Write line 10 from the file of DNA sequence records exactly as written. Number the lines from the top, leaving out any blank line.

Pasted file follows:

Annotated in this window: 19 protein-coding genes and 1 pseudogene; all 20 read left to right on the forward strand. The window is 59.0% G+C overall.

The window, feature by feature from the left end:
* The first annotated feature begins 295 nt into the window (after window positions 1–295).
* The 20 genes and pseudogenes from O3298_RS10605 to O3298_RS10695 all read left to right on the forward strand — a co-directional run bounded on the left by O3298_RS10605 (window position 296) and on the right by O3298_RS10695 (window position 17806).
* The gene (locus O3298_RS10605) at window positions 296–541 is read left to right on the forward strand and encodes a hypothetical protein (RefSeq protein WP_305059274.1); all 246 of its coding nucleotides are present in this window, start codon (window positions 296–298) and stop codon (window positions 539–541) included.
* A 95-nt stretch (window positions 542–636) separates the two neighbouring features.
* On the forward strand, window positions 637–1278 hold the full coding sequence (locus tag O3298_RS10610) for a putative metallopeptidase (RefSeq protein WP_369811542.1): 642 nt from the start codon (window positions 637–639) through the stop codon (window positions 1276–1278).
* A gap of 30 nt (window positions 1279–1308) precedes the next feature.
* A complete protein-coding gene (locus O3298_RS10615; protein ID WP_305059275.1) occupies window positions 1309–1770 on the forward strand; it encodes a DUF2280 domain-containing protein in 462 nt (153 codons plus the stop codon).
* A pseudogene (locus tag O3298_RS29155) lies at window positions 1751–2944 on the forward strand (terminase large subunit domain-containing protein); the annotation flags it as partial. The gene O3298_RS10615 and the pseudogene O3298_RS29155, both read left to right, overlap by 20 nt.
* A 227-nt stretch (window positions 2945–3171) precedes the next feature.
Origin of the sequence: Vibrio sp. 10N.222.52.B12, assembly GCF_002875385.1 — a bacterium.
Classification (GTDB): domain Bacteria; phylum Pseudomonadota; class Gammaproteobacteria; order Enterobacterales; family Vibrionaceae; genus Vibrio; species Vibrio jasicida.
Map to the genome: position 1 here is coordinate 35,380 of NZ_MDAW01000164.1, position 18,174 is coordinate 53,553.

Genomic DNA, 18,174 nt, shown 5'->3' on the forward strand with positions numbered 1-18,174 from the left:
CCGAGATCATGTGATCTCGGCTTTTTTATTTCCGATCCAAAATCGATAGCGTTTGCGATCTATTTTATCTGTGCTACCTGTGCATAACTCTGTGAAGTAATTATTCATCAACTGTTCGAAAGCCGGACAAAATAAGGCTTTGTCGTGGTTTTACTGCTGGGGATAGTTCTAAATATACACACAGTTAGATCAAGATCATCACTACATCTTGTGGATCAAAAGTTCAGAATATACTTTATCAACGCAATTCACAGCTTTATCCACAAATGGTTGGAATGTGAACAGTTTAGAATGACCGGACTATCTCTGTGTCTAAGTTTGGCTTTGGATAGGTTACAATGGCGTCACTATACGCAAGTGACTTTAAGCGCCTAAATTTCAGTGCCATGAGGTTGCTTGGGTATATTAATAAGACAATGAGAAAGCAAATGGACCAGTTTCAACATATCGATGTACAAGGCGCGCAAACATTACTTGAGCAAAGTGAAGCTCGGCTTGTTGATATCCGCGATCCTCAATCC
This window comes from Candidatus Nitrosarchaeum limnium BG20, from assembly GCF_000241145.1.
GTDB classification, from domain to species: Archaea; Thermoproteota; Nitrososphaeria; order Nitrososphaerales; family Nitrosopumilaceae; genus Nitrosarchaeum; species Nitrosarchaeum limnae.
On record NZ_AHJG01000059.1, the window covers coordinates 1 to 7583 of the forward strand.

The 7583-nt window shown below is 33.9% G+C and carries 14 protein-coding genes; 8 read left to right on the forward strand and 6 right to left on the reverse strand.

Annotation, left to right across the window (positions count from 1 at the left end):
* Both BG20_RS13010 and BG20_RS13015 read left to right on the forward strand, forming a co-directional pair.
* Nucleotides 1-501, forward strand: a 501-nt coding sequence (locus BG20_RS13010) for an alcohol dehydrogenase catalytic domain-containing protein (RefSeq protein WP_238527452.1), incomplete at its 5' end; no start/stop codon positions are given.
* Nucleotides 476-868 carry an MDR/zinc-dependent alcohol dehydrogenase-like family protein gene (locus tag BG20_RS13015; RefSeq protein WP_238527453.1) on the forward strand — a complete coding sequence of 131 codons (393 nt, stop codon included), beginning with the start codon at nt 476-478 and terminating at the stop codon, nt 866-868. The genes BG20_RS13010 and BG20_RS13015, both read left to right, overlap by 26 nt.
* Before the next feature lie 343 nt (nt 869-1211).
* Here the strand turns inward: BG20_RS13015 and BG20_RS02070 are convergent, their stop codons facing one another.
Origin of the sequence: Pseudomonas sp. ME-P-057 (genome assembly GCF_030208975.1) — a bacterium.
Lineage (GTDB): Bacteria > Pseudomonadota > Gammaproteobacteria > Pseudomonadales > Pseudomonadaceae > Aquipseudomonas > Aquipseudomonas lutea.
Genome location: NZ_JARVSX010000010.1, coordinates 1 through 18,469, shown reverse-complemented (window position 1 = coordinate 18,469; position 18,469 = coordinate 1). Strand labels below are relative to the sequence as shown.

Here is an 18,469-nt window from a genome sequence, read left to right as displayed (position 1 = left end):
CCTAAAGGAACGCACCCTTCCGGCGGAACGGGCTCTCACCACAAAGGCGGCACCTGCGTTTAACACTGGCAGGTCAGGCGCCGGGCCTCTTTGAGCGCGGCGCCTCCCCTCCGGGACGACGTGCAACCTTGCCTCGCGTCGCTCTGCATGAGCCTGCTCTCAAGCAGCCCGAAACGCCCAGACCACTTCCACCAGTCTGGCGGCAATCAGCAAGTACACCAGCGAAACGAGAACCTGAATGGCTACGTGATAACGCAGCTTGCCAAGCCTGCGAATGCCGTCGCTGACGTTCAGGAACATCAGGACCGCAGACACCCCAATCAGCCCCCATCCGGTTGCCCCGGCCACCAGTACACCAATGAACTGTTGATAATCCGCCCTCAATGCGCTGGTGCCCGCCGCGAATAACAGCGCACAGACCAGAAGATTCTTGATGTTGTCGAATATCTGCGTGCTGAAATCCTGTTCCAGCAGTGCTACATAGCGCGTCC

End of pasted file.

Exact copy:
* A pseudogene (locus tag O3298_RS29155) lies at window positions 1751–2944 on the forward strand (terminase large subunit domain-containing protein); the annotation flags it as partial. The gene O3298_RS10615 and the pseudogene O3298_RS29155, both read left to right, overlap by 20 nt.